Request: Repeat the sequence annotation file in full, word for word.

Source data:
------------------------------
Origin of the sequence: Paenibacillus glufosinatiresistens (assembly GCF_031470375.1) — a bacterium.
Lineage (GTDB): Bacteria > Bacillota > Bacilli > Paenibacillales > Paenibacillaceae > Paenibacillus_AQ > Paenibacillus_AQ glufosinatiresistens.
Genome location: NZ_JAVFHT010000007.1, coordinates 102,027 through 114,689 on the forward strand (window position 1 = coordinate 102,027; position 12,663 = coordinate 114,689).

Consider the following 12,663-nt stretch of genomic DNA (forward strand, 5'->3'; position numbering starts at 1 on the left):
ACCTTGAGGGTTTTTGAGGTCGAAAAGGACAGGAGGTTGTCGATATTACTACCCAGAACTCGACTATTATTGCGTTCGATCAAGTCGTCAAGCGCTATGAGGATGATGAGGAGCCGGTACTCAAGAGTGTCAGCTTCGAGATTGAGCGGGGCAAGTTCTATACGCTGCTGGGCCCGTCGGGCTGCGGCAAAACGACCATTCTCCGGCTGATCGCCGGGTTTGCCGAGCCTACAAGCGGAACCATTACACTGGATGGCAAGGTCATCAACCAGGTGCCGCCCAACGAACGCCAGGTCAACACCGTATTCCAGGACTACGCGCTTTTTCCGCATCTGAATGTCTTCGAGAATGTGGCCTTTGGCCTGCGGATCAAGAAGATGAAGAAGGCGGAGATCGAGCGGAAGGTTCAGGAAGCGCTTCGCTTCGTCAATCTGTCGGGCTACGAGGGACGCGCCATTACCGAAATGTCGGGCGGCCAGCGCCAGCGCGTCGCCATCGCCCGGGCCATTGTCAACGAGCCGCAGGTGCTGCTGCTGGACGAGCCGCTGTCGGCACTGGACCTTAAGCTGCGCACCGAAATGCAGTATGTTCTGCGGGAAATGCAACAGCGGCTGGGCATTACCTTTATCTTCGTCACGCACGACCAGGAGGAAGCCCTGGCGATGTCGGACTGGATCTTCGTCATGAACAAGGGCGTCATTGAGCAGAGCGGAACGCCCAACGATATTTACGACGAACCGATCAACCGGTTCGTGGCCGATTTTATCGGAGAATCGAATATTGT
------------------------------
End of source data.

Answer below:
Origin of the sequence: Paenibacillus glufosinatiresistens (assembly GCF_031470375.1) — a bacterium.
Lineage (GTDB): Bacteria > Bacillota > Bacilli > Paenibacillales > Paenibacillaceae > Paenibacillus_AQ > Paenibacillus_AQ glufosinatiresistens.
Genome location: NZ_JAVFHT010000007.1, coordinates 102,027 through 114,689 on the forward strand (window position 1 = coordinate 102,027; position 12,663 = coordinate 114,689).

Consider the following 12,663-nt stretch of genomic DNA (forward strand, 5'->3'; position numbering starts at 1 on the left):
ACCTTGAGGGTTTTTGAGGTCGAAAAGGACAGGAGGTTGTCGATATTACTACCCAGAACTCGACTATTATTGCGTTCGATCAAGTCGTCAAGCGCTATGAGGATGATGAGGAGCCGGTACTCAAGAGTGTCAGCTTCGAGATTGAGCGGGGCAAGTTCTATACGCTGCTGGGCCCGTCGGGCTGCGGCAAAACGACCATTCTCCGGCTGATCGCCGGGTTTGCCGAGCCTACAAGCGGAACCATTACACTGGATGGCAAGGTCATCAACCAGGTGCCGCCCAACGAACGCCAGGTCAACACCGTATTCCAGGACTACGCGCTTTTTCCGCATCTGAATGTCTTCGAGAATGTGGCCTTTGGCCTGCGGATCAAGAAGATGAAGAAGGCGGAGATCGAGCGGAAGGTTCAGGAAGCGCTTCGCTTCGTCAATCTGTCGGGCTACGAGGGACGCGCCATTACCGAAATGTCGGGCGGCCAGCGCCAGCGCGTCGCCATCGCCCGGGCCATTGTCAACGAGCCGCAGGTGCTGCTGCTGGACGAGCCGCTGTCGGCACTGGACCTTAAGCTGCGCACCGAAATGCAGTATGTTCTGCGGGAAATGCAACAGCGGCTGGGCATTACCTTTATCTTCGTCACGCACGACCAGGAGGAAGCCCTGGCGATGTCGGACTGGATCTTCGTCATGAACAAGGGCGTCATTGAGCAGAGCGGAACGCCCAACGATATTTACGACGAACCGATCAACCGGTTCGTGGCCGATTTTATCGGAGAATCGAATATTGT